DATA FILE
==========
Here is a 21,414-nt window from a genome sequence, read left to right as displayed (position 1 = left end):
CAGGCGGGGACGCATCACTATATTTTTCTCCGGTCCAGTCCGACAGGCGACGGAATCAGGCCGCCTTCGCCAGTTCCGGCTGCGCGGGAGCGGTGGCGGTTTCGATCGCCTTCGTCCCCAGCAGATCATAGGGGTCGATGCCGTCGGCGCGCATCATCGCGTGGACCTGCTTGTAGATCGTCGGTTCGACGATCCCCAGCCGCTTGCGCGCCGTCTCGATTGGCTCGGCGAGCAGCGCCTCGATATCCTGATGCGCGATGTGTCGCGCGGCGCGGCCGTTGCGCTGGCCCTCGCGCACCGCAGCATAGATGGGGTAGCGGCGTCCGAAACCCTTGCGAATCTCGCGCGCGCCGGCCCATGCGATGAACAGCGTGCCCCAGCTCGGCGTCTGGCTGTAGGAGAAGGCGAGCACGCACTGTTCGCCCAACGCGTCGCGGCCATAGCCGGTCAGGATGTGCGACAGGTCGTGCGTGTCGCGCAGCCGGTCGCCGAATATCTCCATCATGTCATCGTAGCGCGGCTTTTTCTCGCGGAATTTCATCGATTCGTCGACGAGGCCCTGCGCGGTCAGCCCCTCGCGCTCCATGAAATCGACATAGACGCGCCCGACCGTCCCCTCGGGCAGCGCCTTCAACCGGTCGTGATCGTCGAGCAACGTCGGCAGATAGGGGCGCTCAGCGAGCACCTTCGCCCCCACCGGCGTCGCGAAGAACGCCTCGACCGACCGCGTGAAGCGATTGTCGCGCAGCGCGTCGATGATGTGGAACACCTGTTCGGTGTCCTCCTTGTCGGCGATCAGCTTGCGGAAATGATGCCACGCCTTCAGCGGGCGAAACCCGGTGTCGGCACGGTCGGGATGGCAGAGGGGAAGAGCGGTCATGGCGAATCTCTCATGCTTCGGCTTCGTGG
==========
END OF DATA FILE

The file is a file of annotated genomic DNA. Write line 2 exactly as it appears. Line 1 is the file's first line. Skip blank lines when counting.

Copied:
CAGGCGGGGACGCATCACTATATTTTTCTCCGGTCCAGTCCGACAGGCGACGGAATCAGGCCGCCTTCGCCAGTTCCGGCTGCGCGGGAGCGGTGGCGGTTTCGATCGCCTTCGTCCCCAGCAGATCATAGGGGTCGATGCCGTCGGCGCGCATCATCGCGTGGACCTGCTTGTAGATCGTCGGTTCGACGATCCCCAGCCGCTTGCGCGCCGTCTCGATTGGCTCGGCGAGCAGCGCCTCGATATCCTGATGCGCGATGTGTCGCGCGGCGCGGCCGTTGCGCTGGCCCTCGCGCACCGCAGCATAGATGGGGTAGCGGCGTCCGAAACCCTTGCGAATCTCGCGCGCGCCGGCCCATGCGATGAACAGCGTGCCCCAGCTCGGCGTCTGGCTGTAGGAGAAGGCGAGCACGCACTGTTCGCCCAACGCGTCGCGGCCATAGCCGGTCAGGATGTGCGACAGGTCGTGCGTGTCGCGCAGCCGGTCGCCGAATATCTCCATCATGTCATCGTAGCGCGGCTTTTTCTCGCGGAATTTCATCGATTCGTCGACGAGGCCCTGCGCGGTCAGCCCCTCGCGCTCCATGAAATCGACATAGACGCGCCCGACCGTCCCCTCGGGCAGCGCCTTCAACCGGTCGTGATCGTCGAGCAACGTCGGCAGATAGGGGCGCTCAGCGAGCACCTTCGCCCCCACCGGCGTCGCGAAGAACGCCTCGACCGACCGCGTGAAGCGATTGTCGCGCAGCGCGTCGATGATGTGGAACACCTGTTCGGTGTCCTCCTTGTCGGCGATCAGCTTGCGGAAATGATGCCACGCCTTCAGCGGGCGAAACCCGGTGTCGGCACGGTCGGGATGGCAGAGGGGAAGAGCGGTCATGGCGAATCTCTCATGCTTCGGCTTCGTGG